ANOTHER THING THAT AMAZES ME
Is how, on the rush hour subway, everyone
harbors beneath their dripping coats
a set of genitals. No one can look
anyone else in the eye, so obvious
is our nakedness under the clothes.
Though it’s only October,
there’s a blizzard dumping sleet
across Manhattan, and the streets are full
of people anyway, some wearing nothing
more than sweatshirts, their hunching shoulders
caked with fallen slush. It’s amazing
some people will stand
outside for an hour in this weather
just to see the de Kooning retrospective at the MOMA—
myself, it turns out, included.
Also that the same shade of paint
can make some people happy but give others headaches.
When I get home, I’m going to paint
my living room orange
against the six months of winter
that’s just begun. The Platonic ideal
of a raincoat is bright yellow,
and though I can’t see one beyond
all the crotches on the Lexington Avenue Local,
it’s comforting to think there will be an appearance soon,
little rite to remind us of the sun’s assured return.
It amazes me that I still want God to be more
than a perfect metaphor for loving,
that I still want to fall to my knees
for something other than this woman swaying above me,
her fingers knotted to the subway strap,
the folds of her labia just a couple inches from my mouth
while our bodies fly through a tunnel under the city,
and high above us, a deluge of gray crystal
blots out the gold of trees all down Fifth Avenue.
Amazing that the light of the sun makes us open
our eyes in the morning. And that when
there is no light, our eyes open anyway:
searching for it, then for each other.
(Today’s poem originally appeared in Rattle, was published in Tour of the Breath Gallery (Texas Tech University Press, 2013), and appears here today with permission from the poet.)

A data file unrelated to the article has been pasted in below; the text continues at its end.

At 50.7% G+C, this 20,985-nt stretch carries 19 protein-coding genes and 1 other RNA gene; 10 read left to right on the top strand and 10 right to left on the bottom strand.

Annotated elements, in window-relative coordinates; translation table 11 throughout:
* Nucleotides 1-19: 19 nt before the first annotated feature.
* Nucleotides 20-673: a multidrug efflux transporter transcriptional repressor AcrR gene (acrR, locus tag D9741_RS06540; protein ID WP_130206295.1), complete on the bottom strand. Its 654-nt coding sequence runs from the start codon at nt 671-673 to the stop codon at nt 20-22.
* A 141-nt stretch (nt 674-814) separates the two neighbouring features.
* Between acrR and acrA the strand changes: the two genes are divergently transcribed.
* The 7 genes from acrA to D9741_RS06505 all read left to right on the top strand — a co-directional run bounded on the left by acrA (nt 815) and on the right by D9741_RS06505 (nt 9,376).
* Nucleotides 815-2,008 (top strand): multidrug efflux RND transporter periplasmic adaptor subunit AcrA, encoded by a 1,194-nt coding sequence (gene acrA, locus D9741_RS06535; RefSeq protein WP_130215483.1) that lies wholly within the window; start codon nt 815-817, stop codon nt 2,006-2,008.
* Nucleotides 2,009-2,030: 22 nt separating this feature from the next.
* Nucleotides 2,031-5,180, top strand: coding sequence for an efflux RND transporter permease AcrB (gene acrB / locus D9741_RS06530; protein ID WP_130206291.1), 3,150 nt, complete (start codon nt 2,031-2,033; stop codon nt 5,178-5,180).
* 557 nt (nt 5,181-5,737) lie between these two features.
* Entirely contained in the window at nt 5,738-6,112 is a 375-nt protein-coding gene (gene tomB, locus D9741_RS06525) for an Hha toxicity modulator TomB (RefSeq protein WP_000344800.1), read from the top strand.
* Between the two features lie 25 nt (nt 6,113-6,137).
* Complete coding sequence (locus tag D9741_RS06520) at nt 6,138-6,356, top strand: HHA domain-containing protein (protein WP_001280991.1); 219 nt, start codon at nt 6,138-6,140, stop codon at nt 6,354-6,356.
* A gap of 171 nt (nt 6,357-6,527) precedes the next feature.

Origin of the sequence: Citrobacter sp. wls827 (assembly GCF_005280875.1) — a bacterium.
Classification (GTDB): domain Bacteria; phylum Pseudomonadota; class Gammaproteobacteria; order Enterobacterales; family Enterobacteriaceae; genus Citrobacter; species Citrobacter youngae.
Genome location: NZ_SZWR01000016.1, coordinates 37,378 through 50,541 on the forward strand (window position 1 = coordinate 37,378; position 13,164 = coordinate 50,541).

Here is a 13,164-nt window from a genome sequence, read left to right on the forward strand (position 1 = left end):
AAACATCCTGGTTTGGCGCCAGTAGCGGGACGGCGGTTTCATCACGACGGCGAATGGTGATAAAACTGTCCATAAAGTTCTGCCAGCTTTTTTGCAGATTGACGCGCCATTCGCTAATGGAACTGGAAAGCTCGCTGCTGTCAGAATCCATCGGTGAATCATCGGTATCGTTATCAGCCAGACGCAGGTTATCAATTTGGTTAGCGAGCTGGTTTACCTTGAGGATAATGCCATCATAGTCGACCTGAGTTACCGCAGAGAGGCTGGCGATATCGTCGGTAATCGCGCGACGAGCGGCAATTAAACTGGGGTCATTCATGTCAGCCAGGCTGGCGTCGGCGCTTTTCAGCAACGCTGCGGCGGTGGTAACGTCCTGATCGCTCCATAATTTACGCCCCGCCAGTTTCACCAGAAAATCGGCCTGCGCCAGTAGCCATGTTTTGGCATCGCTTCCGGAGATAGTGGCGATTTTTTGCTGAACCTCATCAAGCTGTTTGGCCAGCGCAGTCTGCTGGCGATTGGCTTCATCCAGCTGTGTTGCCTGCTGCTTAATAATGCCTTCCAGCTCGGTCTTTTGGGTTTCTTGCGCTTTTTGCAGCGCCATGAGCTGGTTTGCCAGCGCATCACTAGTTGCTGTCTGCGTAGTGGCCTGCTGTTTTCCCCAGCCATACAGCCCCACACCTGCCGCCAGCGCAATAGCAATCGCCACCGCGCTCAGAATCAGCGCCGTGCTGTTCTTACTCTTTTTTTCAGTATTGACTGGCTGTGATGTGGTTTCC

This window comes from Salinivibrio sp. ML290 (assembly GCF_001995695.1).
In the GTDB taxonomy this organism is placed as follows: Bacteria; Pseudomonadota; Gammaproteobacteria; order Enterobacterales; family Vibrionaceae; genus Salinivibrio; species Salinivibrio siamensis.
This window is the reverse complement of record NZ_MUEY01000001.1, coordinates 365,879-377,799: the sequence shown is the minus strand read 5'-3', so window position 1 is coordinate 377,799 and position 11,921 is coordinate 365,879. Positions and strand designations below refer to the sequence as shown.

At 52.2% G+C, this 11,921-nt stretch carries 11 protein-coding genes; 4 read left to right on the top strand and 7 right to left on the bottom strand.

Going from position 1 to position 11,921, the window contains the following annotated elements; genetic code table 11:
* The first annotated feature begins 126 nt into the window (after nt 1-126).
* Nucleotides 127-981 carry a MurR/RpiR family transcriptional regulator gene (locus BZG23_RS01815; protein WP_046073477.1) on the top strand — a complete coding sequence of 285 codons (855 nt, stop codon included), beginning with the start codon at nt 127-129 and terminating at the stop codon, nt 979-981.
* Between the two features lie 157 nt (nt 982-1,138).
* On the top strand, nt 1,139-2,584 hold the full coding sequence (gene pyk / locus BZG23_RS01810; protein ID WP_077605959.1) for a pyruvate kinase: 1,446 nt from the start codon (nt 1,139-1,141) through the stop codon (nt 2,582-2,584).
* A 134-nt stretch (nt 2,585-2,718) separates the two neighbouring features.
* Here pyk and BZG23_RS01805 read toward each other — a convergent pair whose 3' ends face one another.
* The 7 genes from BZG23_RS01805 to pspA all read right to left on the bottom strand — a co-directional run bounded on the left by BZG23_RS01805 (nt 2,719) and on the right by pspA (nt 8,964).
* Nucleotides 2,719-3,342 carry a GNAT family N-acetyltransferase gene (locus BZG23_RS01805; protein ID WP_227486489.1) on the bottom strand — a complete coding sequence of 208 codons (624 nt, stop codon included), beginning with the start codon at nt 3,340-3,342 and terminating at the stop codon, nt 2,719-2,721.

Sarah Pemberton Strong’s first poetry collection, Tour of the Breath Gallery, is the winner of this year’s Walt McDonald First-Book Prize (Texas Tech University Press, 2013). Sarah is also the author of two novels, The Fainting Room (Ig Publishing, 2013) and Burning the Sea (Alyson, 2002). Her poems have appeared in The Southern Review, Atlanta Review, Cream City Review, Mississippi Review, RATTLE, River Styx, Spoon River Poetry Review, The Sun, and Southwest Review. Her poetry has been nominated for a Pushcart Prize, and she is the recipient of the Elizabeth Matchett Stover Award from Southwest Review and a Promise Award from The Sustainable Arts Foundation. She is a poetry editor at New Haven Review. Sarah lives in New Haven, Connecticut, with her spouse and daughter. She holds a Master Plumber’s license, and earns her living running a one-person plumbing company.
Editor’s Note: Today’s poem shifts our perspective so that the world is viewed as if through a stereoscope. One image turns over into the next so that we view both the closeness of flesh and the starkness of winter. We move not only on a train and along an avenue, but underneath the clothes of our fellow commuters and into the inner workings of the mind, then into the perfect beauty of language, where “It amazes me that I still want God to be more // than a perfect metaphor for loving,” where it is “Amazing that the light of the sun makes us open // our eyes in the morning. And that when / there is no light, our eyes open anyway.”